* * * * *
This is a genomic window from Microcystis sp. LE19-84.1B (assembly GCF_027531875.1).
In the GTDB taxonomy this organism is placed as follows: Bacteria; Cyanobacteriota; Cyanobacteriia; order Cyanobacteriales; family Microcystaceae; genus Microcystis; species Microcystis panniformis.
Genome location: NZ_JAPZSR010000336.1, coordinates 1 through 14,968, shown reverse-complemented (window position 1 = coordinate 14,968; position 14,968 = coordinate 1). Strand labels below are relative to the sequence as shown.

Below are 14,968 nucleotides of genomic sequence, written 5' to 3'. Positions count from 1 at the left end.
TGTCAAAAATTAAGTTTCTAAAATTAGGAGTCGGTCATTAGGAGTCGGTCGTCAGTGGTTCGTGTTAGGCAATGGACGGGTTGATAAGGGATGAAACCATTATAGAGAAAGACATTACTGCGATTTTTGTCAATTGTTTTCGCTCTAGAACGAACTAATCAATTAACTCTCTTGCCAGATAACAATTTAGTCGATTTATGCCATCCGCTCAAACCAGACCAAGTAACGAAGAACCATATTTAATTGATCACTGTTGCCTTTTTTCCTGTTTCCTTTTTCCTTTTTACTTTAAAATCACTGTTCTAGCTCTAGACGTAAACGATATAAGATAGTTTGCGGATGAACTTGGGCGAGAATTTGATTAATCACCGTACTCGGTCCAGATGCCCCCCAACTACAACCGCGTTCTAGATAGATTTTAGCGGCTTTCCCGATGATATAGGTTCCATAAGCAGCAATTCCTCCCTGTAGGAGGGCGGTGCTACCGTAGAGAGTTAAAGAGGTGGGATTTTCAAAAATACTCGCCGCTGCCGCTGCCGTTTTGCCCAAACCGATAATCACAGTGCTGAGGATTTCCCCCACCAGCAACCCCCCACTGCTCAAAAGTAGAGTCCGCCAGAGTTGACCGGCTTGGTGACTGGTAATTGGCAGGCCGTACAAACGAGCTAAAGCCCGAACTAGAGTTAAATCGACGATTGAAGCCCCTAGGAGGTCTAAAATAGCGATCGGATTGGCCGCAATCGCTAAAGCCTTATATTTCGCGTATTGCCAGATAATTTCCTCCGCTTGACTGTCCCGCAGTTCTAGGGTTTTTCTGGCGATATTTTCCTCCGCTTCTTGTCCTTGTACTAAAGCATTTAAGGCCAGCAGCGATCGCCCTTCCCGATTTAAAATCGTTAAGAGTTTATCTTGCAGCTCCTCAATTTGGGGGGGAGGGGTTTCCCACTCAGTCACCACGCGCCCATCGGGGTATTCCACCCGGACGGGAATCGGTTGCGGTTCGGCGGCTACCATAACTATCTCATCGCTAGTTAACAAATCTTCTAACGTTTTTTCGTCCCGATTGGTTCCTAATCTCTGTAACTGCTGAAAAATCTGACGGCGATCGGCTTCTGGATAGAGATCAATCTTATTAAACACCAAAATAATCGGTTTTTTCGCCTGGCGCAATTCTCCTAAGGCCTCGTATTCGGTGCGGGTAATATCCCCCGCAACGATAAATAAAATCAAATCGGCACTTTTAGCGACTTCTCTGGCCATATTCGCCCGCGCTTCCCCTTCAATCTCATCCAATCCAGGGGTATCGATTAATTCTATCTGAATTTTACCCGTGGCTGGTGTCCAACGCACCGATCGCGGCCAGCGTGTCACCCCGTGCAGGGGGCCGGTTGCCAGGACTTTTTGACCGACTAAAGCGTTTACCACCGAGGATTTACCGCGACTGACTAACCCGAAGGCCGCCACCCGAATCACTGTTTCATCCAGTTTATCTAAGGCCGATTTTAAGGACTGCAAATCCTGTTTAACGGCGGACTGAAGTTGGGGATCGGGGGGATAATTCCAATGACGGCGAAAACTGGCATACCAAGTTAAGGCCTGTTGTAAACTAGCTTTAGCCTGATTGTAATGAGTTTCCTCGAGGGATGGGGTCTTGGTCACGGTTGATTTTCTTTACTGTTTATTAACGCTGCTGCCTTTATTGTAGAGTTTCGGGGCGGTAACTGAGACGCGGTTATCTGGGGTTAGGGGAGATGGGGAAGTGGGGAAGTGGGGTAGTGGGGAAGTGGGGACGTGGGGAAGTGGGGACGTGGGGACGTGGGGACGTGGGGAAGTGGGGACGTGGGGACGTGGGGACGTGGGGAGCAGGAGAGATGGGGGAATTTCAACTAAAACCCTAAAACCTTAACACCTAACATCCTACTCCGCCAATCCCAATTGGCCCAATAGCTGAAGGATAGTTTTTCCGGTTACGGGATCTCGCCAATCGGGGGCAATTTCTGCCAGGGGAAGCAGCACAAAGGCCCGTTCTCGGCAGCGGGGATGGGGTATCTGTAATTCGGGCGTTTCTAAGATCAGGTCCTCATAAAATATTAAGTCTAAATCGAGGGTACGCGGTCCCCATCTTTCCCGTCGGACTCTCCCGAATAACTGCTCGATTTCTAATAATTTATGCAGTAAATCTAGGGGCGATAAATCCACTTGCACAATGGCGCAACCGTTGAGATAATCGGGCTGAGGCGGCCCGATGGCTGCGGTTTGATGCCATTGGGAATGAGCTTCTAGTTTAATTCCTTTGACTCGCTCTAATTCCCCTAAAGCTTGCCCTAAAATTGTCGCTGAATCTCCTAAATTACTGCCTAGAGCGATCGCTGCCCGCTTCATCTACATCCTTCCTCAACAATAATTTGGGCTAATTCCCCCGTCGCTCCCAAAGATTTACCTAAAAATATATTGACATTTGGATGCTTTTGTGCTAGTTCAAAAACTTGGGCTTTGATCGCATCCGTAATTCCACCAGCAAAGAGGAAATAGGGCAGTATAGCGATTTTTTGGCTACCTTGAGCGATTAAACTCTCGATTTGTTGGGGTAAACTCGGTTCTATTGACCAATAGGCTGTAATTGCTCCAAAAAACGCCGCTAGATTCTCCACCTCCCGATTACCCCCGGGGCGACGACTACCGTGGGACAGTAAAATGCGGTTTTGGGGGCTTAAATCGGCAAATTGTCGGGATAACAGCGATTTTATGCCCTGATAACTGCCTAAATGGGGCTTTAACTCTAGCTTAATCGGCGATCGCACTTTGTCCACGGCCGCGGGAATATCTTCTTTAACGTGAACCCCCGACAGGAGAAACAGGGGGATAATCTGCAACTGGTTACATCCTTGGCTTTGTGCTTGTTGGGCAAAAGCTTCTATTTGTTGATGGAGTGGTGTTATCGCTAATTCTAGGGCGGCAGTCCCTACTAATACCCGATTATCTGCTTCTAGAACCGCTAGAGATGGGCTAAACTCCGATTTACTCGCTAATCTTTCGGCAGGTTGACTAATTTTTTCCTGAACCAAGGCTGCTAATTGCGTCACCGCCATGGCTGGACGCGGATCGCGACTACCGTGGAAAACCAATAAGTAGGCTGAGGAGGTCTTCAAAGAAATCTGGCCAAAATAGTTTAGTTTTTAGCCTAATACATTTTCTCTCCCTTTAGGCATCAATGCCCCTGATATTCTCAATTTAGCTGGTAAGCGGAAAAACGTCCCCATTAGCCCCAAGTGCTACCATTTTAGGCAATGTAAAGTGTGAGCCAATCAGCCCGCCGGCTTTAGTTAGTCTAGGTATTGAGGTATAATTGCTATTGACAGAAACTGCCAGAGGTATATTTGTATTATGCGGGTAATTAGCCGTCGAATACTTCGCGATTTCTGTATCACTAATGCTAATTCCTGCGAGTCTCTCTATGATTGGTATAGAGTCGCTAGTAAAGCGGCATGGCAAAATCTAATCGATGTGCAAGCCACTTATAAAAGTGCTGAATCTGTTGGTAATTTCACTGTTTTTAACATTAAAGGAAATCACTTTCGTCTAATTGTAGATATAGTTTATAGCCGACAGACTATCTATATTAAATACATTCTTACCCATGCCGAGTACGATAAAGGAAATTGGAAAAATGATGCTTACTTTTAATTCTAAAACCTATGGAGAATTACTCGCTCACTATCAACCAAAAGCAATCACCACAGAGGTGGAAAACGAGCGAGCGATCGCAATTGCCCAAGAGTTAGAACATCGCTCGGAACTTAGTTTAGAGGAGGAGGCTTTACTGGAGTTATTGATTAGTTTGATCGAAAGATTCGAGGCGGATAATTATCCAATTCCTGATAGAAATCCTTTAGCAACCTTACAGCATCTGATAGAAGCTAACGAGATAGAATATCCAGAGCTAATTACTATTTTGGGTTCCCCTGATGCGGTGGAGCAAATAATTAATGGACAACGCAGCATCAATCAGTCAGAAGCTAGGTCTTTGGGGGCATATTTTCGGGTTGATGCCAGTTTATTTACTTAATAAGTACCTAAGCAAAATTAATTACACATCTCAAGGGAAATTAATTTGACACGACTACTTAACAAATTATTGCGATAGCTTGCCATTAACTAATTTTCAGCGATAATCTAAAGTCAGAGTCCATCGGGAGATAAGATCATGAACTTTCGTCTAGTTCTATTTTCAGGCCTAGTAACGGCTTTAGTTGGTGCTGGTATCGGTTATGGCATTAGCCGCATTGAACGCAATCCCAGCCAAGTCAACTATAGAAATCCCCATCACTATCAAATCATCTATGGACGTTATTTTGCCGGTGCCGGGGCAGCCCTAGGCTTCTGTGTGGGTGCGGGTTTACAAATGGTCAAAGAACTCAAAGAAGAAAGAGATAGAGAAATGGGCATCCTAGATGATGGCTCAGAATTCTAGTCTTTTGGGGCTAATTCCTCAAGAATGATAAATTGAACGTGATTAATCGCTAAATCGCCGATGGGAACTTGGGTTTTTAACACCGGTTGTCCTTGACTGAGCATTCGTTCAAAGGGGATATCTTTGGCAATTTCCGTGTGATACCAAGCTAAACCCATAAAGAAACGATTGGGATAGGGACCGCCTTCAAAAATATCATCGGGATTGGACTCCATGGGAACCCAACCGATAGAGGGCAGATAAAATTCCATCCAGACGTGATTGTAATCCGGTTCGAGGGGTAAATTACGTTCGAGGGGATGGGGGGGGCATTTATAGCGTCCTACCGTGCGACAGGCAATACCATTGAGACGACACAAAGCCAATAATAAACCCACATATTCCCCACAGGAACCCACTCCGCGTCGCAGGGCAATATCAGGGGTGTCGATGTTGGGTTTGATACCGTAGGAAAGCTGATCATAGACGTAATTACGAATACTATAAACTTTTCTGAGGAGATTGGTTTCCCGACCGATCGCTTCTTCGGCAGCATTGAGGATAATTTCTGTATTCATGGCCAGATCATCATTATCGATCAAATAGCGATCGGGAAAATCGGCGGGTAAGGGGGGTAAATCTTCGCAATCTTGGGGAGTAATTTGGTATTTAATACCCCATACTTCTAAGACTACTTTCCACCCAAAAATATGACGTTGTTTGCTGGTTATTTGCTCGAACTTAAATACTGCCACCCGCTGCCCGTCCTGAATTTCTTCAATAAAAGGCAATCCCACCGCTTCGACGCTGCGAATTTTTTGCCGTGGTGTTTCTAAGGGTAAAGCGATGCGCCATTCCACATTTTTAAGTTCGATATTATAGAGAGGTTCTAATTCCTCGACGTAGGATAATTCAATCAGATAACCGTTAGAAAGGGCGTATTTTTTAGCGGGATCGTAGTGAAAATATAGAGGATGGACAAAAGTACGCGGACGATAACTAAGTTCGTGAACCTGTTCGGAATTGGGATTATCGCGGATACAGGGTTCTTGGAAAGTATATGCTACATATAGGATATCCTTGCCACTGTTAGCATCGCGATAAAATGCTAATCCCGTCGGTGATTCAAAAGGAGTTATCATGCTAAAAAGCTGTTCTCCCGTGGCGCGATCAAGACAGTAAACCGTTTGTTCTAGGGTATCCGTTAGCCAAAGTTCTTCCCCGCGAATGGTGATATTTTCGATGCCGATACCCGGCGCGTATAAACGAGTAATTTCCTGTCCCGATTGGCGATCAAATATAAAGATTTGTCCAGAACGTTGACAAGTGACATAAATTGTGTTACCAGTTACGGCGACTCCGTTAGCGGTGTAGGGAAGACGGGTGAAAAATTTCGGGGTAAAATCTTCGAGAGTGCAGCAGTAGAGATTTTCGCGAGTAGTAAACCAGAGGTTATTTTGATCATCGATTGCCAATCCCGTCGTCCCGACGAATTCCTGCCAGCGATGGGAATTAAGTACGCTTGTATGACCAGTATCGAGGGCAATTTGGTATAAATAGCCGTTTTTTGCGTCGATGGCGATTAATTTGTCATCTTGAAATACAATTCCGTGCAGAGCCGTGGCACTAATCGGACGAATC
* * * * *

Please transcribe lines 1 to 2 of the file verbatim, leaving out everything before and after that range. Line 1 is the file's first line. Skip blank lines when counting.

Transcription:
This is a genomic window from Microcystis sp. LE19-84.1B (assembly GCF_027531875.1).
In the GTDB taxonomy this organism is placed as follows: Bacteria; Cyanobacteriota; Cyanobacteriia; order Cyanobacteriales; family Microcystaceae; genus Microcystis; species Microcystis panniformis.